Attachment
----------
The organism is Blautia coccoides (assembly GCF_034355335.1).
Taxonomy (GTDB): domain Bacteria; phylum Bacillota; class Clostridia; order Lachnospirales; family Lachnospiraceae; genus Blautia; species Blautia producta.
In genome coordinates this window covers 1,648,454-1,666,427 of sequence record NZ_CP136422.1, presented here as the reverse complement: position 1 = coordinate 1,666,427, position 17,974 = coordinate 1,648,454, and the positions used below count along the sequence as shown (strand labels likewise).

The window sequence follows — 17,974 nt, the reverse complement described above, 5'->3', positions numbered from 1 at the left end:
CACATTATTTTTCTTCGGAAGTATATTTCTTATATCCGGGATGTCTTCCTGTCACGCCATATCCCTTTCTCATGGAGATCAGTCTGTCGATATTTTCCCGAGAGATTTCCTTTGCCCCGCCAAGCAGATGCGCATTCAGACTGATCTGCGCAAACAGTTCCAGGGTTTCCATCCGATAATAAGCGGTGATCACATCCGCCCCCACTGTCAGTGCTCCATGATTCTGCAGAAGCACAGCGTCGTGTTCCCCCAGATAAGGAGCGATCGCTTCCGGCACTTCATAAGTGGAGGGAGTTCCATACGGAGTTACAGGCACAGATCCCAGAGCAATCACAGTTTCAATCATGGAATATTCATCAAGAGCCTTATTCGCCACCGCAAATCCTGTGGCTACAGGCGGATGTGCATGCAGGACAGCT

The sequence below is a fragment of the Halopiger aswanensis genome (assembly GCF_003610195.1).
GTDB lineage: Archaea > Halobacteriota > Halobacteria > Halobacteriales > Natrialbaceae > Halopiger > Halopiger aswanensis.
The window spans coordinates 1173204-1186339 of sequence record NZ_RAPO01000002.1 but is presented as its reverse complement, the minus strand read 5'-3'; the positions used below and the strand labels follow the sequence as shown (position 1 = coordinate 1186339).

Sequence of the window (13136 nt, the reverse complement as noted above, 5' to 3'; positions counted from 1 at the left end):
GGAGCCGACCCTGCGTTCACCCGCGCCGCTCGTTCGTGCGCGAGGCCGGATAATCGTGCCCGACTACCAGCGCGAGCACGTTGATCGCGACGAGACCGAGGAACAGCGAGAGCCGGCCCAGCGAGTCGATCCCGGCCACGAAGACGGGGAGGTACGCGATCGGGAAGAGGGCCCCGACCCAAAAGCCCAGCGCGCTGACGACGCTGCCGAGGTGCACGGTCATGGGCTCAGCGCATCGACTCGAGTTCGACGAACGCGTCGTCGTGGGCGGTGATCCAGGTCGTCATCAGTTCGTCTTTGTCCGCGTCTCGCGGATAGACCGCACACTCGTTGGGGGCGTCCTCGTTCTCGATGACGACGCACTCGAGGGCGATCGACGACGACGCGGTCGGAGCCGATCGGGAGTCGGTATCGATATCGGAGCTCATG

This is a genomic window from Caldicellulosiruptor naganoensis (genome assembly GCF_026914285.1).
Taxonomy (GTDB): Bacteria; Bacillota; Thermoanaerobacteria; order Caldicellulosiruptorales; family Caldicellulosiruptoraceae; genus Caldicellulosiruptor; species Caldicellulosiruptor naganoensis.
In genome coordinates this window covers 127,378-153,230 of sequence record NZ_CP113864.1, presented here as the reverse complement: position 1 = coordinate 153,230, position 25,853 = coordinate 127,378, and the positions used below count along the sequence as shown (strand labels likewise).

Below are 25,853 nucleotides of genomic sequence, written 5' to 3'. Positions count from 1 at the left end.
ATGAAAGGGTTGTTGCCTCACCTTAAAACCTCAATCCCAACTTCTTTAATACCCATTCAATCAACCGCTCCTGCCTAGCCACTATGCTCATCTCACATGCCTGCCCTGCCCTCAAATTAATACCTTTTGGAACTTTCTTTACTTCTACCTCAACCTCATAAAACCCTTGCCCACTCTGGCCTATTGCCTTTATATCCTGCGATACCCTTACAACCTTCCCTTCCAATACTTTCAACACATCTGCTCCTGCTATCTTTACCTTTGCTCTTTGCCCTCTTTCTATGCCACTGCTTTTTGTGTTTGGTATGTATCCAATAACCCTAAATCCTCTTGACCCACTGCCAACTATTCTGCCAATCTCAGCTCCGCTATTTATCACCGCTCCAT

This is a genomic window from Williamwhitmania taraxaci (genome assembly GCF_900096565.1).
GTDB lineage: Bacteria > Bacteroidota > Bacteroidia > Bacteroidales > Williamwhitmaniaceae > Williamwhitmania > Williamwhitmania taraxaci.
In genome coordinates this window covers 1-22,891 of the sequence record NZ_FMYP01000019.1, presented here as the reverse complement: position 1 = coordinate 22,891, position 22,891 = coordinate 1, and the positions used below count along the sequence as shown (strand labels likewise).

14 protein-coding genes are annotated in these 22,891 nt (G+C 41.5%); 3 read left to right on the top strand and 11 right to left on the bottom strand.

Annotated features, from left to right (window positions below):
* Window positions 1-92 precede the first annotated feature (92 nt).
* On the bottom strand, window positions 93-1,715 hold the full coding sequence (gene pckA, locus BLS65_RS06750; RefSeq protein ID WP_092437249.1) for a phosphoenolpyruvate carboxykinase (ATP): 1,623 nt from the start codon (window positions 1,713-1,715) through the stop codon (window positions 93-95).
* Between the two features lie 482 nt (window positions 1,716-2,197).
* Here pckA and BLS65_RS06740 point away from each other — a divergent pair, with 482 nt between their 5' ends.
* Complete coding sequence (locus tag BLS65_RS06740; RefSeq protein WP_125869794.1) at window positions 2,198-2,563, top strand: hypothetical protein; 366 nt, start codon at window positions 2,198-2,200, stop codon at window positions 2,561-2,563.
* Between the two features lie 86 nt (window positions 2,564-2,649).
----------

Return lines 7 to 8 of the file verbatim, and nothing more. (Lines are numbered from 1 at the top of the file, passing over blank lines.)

GTDB lineage: Archaea > Halobacteriota > Halobacteria > Halobacteriales > Natrialbaceae > Halopiger > Halopiger aswanensis.
The window spans coordinates 1173204-1186339 of sequence record NZ_RAPO01000002.1 but is presented as its reverse complement, the minus strand read 5'-3'; the positions used below and the strand labels follow the sequence as shown (position 1 = coordinate 1186339).